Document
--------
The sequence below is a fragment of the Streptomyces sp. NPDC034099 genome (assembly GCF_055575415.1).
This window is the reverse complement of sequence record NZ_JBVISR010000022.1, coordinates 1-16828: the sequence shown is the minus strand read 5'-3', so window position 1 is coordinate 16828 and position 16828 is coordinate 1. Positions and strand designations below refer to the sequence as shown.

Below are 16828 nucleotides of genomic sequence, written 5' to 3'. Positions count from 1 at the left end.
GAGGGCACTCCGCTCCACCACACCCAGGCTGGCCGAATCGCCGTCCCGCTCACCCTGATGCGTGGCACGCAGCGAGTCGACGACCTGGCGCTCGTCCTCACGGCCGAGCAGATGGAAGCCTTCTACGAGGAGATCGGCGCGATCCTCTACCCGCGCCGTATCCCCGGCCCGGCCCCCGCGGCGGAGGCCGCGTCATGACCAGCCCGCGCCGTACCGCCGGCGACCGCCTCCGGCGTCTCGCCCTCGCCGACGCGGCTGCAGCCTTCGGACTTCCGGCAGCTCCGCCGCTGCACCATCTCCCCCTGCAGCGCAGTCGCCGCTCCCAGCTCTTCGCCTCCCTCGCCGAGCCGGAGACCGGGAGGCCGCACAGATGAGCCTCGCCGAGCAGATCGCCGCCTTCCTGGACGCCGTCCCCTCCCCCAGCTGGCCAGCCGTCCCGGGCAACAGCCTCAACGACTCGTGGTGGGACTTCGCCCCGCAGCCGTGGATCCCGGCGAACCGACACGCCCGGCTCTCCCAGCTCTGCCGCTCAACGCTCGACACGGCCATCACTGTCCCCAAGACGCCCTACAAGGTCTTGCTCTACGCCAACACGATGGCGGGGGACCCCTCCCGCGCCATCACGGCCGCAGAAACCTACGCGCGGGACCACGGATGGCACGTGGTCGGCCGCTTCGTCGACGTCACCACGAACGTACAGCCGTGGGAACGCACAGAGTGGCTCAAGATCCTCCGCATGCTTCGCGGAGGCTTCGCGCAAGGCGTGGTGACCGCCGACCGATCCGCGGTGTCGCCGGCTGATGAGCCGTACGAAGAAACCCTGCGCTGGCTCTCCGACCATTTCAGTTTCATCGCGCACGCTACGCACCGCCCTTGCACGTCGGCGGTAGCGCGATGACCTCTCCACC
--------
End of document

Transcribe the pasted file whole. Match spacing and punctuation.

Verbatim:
The sequence below is a fragment of the Streptomyces sp. NPDC034099 genome (assembly GCF_055575415.1).
This window is the reverse complement of sequence record NZ_JBVISR010000022.1, coordinates 1-16828: the sequence shown is the minus strand read 5'-3', so window position 1 is coordinate 16828 and position 16828 is coordinate 1. Positions and strand designations below refer to the sequence as shown.

Below are 16828 nucleotides of genomic sequence, written 5' to 3'. Positions count from 1 at the left end.
GAGGGCACTCCGCTCCACCACACCCAGGCTGGCCGAATCGCCGTCCCGCTCACCCTGATGCGTGGCACGCAGCGAGTCGACGACCTGGCGCTCGTCCTCACGGCCGAGCAGATGGAAGCCTTCTACGAGGAGATCGGCGCGATCCTCTACCCGCGCCGTATCCCCGGCCCGGCCCCCGCGGCGGAGGCCGCGTCATGACCAGCCCGCGCCGTACCGCCGGCGACCGCCTCCGGCGTCTCGCCCTCGCCGACGCGGCTGCAGCCTTCGGACTTCCGGCAGCTCCGCCGCTGCACCATCTCCCCCTGCAGCGCAGTCGCCGCTCCCAGCTCTTCGCCTCCCTCGCCGAGCCGGAGACCGGGAGGCCGCACAGATGAGCCTCGCCGAGCAGATCGCCGCCTTCCTGGACGCCGTCCCCTCCCCCAGCTGGCCAGCCGTCCCGGGCAACAGCCTCAACGACTCGTGGTGGGACTTCGCCCCGCAGCCGTGGATCCCGGCGAACCGACACGCCCGGCTCTCCCAGCTCTGCCGCTCAACGCTCGACACGGCCATCACTGTCCCCAAGACGCCCTACAAGGTCTTGCTCTACGCCAACACGATGGCGGGGGACCCCTCCCGCGCCATCACGGCCGCAGAAACCTACGCGCGGGACCACGGATGGCACGTGGTCGGCCGCTTCGTCGACGTCACCACGAACGTACAGCCGTGGGAACGCACAGAGTGGCTCAAGATCCTCCGCATGCTTCGCGGAGGCTTCGCGCAAGGCGTGGTGACCGCCGACCGATCCGCGGTGTCGCCGGCTGATGAGCCGTACGAAGAAACCCTGCGCTGGCTCTCCGACCATTTCAGTTTCATCGCGCACGCTACGCACCGCCCTTGCACGTCGGCGGTAGCGCGATGACCTCTCCACC